MORGANTOWN — The first time West Virginia worked the ball around the horn and into the corner to Jonathan Holton, he threw up a 3-pointer that sailed off into the New York night only vaguely in direction of the basket.
There was nothing new there. While he came to Morgantown with the reputation of being able to hit 3s on a regular basis, he’d given no indication of doing it through the season’s first 10 games.
He had been, in fact, downright awful.
Yet WVU was still giving him chances, which was somewhat surprising.
“They were throwing me a bone or two every so often,” was the way Holton put it.
See, there was an unseen side to Holton.
“We watch him every day,” coach Bob Huggins said after Holton bounced back from that awful first shot and hit two straight 3s as the Mountaineers beat North Carolina State, 83-69, Saturday night in Madison Square Garden.
“It’s not like he can’t shoot,” continued Huggins, who enjoyed his 750th career victory. “I think he gets anxious. He gets in a hurry, goes a little too fast. He’s had days where he just doesn’t miss one. It just hasn’t transferred over to the game.”
This time it transferred into the game and had everyone on the Mountaineer bench celebrating.
It was, in Huggins’ eyes, big news.
“If we’re going to make a serious run, he needs to make those shots,” Huggins said.
Huggins envisions this team, built around the press and Juwan Staten’s special talents as a point guard, as a team that can win a lot of games and make a run in the NCAA Tournament ... but unlike Kentucky, it can’t do it simply on talent.
It has to buy into his philosophy and get itself into better shape than any team that has ever played here, for the pace is hectic and physical and the parts all have to fit together.
And Holton’s job is to take a big away from the basket and have to play him, which means he has to show an ability to score with those 3-point shots.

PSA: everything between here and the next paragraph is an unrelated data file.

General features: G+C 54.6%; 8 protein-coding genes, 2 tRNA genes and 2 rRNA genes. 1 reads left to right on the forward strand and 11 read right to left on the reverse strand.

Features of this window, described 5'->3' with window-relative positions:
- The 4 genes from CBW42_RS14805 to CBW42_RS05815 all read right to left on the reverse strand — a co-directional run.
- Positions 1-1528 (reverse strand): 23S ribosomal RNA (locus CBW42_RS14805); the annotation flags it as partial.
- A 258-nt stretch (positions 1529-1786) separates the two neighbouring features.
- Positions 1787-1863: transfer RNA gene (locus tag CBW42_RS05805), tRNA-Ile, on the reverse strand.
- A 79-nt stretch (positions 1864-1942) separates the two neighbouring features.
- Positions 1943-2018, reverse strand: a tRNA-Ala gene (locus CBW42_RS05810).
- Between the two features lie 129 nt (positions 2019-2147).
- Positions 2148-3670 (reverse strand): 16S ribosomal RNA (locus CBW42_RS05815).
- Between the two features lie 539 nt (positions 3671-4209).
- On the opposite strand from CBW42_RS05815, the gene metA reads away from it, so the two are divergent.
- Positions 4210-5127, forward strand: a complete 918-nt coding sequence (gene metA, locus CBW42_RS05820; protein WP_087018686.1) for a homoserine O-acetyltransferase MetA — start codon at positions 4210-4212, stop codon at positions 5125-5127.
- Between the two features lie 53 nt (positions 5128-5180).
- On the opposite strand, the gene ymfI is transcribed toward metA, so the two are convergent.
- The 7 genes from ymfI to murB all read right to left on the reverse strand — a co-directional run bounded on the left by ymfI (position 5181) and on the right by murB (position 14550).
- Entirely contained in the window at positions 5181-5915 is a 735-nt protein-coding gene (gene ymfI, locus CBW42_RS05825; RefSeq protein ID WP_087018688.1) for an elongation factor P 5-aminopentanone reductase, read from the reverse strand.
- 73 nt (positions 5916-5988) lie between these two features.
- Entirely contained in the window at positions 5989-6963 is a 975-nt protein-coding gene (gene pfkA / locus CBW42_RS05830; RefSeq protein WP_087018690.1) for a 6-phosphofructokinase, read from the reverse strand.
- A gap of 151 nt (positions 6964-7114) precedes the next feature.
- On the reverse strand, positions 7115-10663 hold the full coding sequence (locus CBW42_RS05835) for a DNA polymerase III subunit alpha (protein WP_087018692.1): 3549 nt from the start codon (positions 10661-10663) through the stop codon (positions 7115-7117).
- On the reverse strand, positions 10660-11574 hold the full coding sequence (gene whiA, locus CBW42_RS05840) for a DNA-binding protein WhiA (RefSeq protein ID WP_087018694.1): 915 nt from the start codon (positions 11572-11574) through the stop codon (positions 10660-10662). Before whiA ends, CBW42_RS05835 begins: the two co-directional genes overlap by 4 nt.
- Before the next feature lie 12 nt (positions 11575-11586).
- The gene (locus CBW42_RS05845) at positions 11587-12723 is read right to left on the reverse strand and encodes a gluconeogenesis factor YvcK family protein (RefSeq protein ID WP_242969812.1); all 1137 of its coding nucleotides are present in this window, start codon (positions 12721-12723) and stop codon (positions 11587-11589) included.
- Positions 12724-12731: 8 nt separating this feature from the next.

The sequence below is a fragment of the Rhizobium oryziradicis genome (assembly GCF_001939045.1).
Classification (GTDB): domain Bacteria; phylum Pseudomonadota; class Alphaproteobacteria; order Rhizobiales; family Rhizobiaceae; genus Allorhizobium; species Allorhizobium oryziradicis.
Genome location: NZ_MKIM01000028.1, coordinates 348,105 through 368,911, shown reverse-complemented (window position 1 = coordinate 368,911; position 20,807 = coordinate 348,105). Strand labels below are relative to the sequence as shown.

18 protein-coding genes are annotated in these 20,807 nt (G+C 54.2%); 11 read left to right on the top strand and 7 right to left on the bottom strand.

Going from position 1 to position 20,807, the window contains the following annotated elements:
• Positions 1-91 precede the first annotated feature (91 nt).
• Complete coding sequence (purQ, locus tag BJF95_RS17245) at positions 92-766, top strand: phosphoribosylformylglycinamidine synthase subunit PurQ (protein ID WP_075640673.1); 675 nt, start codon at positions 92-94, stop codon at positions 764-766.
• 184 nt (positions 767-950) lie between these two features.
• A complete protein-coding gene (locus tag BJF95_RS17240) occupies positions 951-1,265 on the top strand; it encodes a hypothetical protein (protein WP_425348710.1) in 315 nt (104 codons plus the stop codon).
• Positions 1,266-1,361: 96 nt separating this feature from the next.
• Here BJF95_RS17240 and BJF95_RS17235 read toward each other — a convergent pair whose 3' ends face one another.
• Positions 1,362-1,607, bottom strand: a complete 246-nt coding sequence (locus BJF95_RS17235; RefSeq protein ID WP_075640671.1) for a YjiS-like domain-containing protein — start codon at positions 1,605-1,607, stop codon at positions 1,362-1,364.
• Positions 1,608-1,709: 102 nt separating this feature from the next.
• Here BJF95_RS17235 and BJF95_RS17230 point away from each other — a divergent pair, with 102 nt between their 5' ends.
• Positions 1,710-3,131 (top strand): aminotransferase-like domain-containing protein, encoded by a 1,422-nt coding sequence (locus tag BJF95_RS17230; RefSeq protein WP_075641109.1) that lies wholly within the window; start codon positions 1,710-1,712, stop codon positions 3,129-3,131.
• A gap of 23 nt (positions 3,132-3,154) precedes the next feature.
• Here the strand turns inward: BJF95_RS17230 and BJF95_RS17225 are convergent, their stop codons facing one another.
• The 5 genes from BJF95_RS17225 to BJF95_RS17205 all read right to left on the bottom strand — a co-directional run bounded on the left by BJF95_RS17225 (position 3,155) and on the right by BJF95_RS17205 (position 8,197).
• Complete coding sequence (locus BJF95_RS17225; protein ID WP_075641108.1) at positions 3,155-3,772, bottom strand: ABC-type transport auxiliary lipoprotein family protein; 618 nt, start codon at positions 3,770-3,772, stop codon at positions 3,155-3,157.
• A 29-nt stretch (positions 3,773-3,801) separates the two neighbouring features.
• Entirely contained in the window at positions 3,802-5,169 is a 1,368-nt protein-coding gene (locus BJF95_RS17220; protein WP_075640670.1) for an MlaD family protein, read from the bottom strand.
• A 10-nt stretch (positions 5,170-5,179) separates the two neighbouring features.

“If he’ll make those shots ... I think Jaysean Paige will hit some big shots for us and Juwan makes shots and Jevon (Carter) can make shots and Dax (Miles Jr.) can make shots. If that happens, we can spread people and let Wanny do what he does,” Huggins said.
And what Wanny Staten does is get the ball to the free throw line, then see if a big comes off Devin Williams to pick him up. If he does, he drops the ball down low to Williams. If the big on Holton drops in for a rebound or to clog the lane, Staten can hit Holton for that 3 from the corner.
And if everyone stays put, Staten can either pull up for a jumper or drive to the hoop.
It’s Basketball 101 ... and it works.
But oddly, the pressure isn’t on Staten to run it, for he has proven he can do that.
Instead, it’s on the likes of Holton to start knocking down those shots as Big 12 play comes around and the freshmen Carter and Miles and the transfer Paige to do their thing while Williams has to score on the inside, something that strangely disappeared for a while.
In the Garden Saturday he came up with 16 points and eight rebounds, giving WVU the kind of things they came to expect from him through his freshman year.
“I was just trying to be more patient and let the game come to me. I think in the games before I was rushing things. I let it come to me and let it flow,” Williams said. “I’ve been struggling with the jumper for the last three weeks so I’ve been in the gym working on it. I just got to keep believing my craft, stay humble and keep working.”
Follow Bob Hertzel on Twitter @bhertzel.